At Vieux Château Certan, Alexander Thienpont's son Guillaume has harnessed infrared technology to mark with coloured ribbons not just individual plots but individual vines, so that, to produce their stunning 2016, they were able to select the best fruit more precisely than ever before. Like many a producer, the Thienponts see strong parallels between the pair of great Bordeaux vintages 2009 and 2010 and the pair 2015 and 2016, with the later vintage being less exuberantly ripe and more classical than the earlier one.

The reason the 2016s are so classical is that, although the summer was very dry, it was not ridiculously hot, with fairly fresh nights, so there was no inconveniently dramatic loss of acidity. But it was a real cliffhanger of a vintage in the end. Would the grapes ripen at all?

By the time the drought came to an end with a seriously useful storm on 13 September that got the ripening process going again, the days were markedly shorter (think March day length) and temperatures distinctly autumnal. So the grape ripening proceeded at a snail's pace. As Baptiste Guinaudeau put it, nine days' ripening in 2016 was the equivalent of two days in super-warm 2009.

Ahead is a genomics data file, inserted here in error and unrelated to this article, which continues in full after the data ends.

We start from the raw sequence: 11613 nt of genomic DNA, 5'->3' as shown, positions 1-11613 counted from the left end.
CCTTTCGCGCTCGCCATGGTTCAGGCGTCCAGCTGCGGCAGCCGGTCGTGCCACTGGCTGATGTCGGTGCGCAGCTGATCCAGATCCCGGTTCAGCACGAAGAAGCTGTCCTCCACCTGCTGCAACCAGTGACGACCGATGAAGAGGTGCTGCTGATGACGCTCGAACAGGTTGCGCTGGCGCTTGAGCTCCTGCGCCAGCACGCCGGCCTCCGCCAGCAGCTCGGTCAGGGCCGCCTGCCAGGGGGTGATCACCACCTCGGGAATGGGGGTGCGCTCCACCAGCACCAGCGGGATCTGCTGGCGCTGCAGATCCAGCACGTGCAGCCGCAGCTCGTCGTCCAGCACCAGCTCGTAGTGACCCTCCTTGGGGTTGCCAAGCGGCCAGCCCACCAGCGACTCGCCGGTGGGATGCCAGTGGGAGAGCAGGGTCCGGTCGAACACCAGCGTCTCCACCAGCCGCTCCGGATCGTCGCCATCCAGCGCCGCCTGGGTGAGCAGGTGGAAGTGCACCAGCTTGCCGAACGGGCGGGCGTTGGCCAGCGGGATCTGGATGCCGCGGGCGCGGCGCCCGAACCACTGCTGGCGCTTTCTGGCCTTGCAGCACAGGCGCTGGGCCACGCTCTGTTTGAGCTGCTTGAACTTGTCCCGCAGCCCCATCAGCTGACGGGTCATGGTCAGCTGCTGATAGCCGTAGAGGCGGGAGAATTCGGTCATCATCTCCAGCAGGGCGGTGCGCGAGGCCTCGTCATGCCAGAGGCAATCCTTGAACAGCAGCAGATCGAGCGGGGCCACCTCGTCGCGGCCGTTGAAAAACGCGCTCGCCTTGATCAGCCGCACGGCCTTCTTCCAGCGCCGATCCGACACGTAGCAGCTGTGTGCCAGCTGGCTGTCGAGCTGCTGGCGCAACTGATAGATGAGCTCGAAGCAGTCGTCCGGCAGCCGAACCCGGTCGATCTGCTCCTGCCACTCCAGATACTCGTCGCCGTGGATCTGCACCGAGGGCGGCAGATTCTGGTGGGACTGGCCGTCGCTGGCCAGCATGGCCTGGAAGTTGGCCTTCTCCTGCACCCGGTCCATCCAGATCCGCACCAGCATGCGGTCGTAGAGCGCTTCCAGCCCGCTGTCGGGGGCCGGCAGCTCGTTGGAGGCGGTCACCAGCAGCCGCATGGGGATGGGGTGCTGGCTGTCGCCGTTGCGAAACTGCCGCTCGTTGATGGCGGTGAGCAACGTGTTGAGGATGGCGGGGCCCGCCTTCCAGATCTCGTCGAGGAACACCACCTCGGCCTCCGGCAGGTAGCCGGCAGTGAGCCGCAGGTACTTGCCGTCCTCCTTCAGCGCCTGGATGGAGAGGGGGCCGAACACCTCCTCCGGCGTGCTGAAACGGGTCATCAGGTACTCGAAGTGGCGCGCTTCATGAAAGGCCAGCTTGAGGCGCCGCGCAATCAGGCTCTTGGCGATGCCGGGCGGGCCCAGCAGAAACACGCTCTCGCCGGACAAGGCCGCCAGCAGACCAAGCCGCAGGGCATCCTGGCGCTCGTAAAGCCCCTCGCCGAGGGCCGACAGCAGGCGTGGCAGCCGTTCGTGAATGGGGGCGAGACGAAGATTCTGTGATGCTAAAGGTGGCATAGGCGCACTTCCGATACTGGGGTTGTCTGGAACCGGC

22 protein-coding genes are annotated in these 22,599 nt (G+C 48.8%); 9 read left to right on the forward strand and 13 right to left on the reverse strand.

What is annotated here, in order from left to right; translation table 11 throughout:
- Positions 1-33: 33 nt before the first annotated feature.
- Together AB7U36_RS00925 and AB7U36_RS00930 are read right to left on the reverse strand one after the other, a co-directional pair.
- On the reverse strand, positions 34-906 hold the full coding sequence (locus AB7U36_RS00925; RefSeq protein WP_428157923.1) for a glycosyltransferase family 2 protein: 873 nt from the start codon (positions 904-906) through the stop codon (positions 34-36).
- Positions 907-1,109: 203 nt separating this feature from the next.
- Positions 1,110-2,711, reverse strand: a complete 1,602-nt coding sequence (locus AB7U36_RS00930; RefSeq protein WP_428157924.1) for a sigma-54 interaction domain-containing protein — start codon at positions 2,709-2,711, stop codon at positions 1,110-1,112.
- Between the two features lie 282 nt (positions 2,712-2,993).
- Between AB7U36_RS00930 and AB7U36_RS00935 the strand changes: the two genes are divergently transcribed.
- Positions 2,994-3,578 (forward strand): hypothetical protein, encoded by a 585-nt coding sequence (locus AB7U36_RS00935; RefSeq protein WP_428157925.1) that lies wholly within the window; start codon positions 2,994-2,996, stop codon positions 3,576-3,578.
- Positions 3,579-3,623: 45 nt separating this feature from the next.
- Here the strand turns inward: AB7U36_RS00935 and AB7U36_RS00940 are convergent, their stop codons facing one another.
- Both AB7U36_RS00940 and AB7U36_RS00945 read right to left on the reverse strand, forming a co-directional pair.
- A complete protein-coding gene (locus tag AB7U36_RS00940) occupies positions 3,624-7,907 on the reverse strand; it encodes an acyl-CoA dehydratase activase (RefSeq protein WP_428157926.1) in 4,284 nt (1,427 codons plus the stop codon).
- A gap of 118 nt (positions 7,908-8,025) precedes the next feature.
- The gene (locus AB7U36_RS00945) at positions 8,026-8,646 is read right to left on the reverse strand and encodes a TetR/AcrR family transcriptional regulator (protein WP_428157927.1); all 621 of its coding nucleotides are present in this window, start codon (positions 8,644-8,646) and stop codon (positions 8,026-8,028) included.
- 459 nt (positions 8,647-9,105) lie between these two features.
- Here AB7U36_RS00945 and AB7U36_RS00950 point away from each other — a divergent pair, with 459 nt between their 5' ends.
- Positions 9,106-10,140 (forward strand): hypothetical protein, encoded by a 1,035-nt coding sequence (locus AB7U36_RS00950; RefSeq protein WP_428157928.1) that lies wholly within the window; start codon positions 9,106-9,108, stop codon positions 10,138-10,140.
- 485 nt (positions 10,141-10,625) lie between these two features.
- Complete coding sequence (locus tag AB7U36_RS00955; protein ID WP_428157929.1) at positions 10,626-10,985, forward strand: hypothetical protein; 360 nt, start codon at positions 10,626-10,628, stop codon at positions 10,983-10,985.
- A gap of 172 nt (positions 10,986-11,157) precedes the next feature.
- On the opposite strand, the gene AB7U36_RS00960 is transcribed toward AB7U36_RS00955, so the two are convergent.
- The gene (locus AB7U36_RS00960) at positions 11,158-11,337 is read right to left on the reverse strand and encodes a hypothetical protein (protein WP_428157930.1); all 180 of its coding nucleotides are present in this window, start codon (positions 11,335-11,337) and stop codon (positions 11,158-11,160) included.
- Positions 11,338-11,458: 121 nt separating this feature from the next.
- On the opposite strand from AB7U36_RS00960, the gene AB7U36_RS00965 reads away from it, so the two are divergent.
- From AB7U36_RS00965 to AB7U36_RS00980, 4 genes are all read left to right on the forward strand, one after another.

And all Bordeaux producers are now extremely sensitive to the need to ripen the phenolics, particularly tannins, so most growers waited and waited, with the Le Pin harvest, for example, not starting until October for the first time ever.

Picking dates varied, with many growers starting their Merlot harvest towards the end of September and the Cabernet Franc that is more important on the right bank than on the left, except for a few favoured spots warm enough to ripen Cabernet Sauvignon, extending the harvest season well into October – and even November in a few cases as far from the ocean as, for example, the up and coming Castillon appellation.